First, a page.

CRISPR is one of the most important scientific inventions that you may not have heard of. No, it is not one of those great drawers in a refrigerator that keeps your fruits and vegetables fresh. Instead it is one of the most significant breakthroughs in our time. It could eventually cure genetic diseases, cancer, viral infections, and end the organ transplant shortage.
CRISPR (Clusters of Regularly Interspaced Short Palindromic Repeats) is highly technical, I was only able to get a modicum of understanding by reviewing an explanation intended for 14-year olds. But basically, CRISPR is a potential a gene-editing tool that can add, delete, and edit genes in the genome.
While CRISPR DNA is actually billions of years old, it was only recently detected. Scientists discovered that ancient bacteria included DNA segment palindromic repeats separated by “spacers” of DNA, the latter didn’t seem to apply to the bacteria’s genetic structure. Scientists soon realized that these “spacers” were snippets of DNA from previous viral invaders. (A quick explanation, viruses invade our healthy cells and use the fuel from our cells to reproduce and ultimately destroy healthy cells.) These “spacers” allowed the cell to create RNA which matched a snippet of the original viral invader’s DNA. The “spacer” DNA helped it recognize the virus, create an RNA with a protein called Cas 9 to snip the virus from the cell.
Jennifer Doudna, PhD and Emmanuelle Charpentier, PhD were awarded the Nobel Prize in Chemistry for the discovery of CRISPR and the Cas 9 protein.
Why is this so important? Scientists have known for some time how to repair a genetic defect. However, they haven’t been able to deliver the corrected gene to the appropriate genetic location. And that is not all. After the correct location is found, the DNA must then be “broken” and replaced with the corrected genetic structure (through RNA). The DNA can then repair itself with the corrected genetic material. Before CRISPR, there was no mechanism for finding the proper location and replacing it with the corrected gene. Scientists had to hope the corrected gene would attach to the correct sequence which is about a 1-in-25,000 chance. Not good odds.
But CRISPR and Cas 9 have changed those odds. Cas 9 is an RNA programmable protein that can find, snip, and replace the DNA at the matched DNA sequence. Operationally, the cell uses the RNA to guide the Cas9 protein to the “spacers” that sit next to the desired DNA. The protein then “cuts” the DNA sequence that needs to be modified and replaces it with the correct genetic sequence.
That is the holy grail of gene therapy.
The applications are staggering. In 2019, researchers tested the technology on a patient with sickle cell anemia. (Sickle cell anemia is a hereditary disease found primarily in people whose ancestors lived in malaria-friendly climates. A single inherited sickle cell gene improves resistance to malaria; but two sickle cell mutations result in sickle cell anemia, which is a deadly disease requiring frequent medical intervention.) A bone-marrow transplant was required to inject the corrected gene; but to date, she has been “cured.”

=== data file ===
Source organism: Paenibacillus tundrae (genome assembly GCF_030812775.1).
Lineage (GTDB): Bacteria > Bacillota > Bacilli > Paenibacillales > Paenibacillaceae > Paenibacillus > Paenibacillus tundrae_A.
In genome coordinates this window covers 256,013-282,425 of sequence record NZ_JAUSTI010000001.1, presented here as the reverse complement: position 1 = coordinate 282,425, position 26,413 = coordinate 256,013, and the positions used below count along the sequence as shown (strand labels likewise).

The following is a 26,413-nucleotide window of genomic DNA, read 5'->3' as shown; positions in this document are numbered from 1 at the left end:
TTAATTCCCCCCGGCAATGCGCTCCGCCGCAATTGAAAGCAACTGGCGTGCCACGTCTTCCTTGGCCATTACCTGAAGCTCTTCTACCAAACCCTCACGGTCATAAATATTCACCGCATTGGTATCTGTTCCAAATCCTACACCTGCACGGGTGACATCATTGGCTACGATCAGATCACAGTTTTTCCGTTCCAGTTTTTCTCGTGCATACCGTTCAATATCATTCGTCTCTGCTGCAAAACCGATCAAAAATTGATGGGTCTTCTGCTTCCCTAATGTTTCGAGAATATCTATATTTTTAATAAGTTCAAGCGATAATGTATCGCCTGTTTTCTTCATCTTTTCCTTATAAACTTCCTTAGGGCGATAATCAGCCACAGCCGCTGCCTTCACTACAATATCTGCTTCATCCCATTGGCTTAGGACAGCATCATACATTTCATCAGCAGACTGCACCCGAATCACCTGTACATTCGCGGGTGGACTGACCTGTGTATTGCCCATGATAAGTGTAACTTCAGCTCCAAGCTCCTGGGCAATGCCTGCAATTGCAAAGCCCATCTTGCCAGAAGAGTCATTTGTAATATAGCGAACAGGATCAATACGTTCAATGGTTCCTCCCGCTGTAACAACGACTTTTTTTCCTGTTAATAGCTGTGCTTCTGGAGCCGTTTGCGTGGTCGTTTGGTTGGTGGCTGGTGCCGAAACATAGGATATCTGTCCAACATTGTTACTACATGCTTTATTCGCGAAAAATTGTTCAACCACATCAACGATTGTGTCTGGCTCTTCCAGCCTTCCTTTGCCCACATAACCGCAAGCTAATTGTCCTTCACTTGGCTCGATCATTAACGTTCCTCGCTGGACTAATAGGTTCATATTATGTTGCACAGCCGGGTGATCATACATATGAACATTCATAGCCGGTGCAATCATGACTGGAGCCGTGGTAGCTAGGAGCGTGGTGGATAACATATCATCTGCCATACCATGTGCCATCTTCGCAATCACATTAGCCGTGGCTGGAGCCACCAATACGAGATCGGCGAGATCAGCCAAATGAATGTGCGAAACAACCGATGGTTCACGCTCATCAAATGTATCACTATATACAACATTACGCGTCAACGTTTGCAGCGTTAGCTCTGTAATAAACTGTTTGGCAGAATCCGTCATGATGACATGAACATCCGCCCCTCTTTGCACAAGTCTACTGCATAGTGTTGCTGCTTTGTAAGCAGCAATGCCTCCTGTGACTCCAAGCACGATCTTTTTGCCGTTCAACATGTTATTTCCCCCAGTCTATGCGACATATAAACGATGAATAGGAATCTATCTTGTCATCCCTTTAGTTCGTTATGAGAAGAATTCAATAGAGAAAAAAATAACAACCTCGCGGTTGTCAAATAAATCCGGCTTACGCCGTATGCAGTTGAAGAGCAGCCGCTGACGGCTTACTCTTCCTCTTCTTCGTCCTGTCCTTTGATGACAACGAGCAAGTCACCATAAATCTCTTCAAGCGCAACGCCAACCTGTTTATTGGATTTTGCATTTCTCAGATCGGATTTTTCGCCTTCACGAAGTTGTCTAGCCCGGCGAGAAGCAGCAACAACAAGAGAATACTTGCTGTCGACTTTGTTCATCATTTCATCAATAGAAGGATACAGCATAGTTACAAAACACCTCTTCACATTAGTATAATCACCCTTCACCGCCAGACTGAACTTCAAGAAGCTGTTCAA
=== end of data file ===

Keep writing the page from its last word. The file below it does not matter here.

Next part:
CRISPR has already been successful in treating some types of leukemia. There are some FDA approved bone and blood cancer treatments that relied on CRISPR to “reset” cancerous cells back into healthy cells. Recently, a laboratory study using CRISPR was able to change cancerous muscle cells back to noncancerous muscle cells.
Other genetic diseases that are being investigated with CRISPR technology are Huntington’s, Ducheme muscular dystrophy, childhood blindness, and inflammation in chronic pain conditions. CRISPR solutions are being studied for HIV, Zika, Lyme and Malaria.
A start-up company is changing the genetic sequence of pigs’ organs to enable them to be a viable substitute for human organs. These genetic changes are designed to prevent our immune systems from rejecting the implanted organs. If successful, pig’s organs could be transplanted into humans and people would no longer die while waiting for an organ transplant.
As with any breakthrough technology there are serious concerns. To date, the CRISPR technique can only correct 50-80% of the cells. Scientists cannot predict what will happen when some cells are corrected and others are not. In addition, there is the possibility that the Cas 9 protein will cut the DNA at the wrong location. The unforeseen consequences are considerable, after all a technology that is so powerful can also be very dangerous.
The biggest concern with ethicists is the potential experimentation on human embryos. CRISPR could be an ideal solution for eradicating genetic diseases such as sickle cell anemia, Downs syndrome, congenital blindness, and Tay Sachs in the embryonic stage. While those are admirable applications, there are others that are not. China reported that they already done an unspecified embryo change in a set of twins.
So look for rapid advances in medicine from this technology. Hopefully, managing this potentially life changing technology with its dark underside will not become a “cutting edge” crisis.
Angela Rieck, a Caroline County native, received her PhD in Mathematical Psychology from the University of Maryland and worked as a scientist at Bell Labs, and other high-tech companies in New Jersey before retiring as a corporate executive. Angela and her dogs divide their time between St Michaels and Key West Florida. Her daughter lives and works in New York City.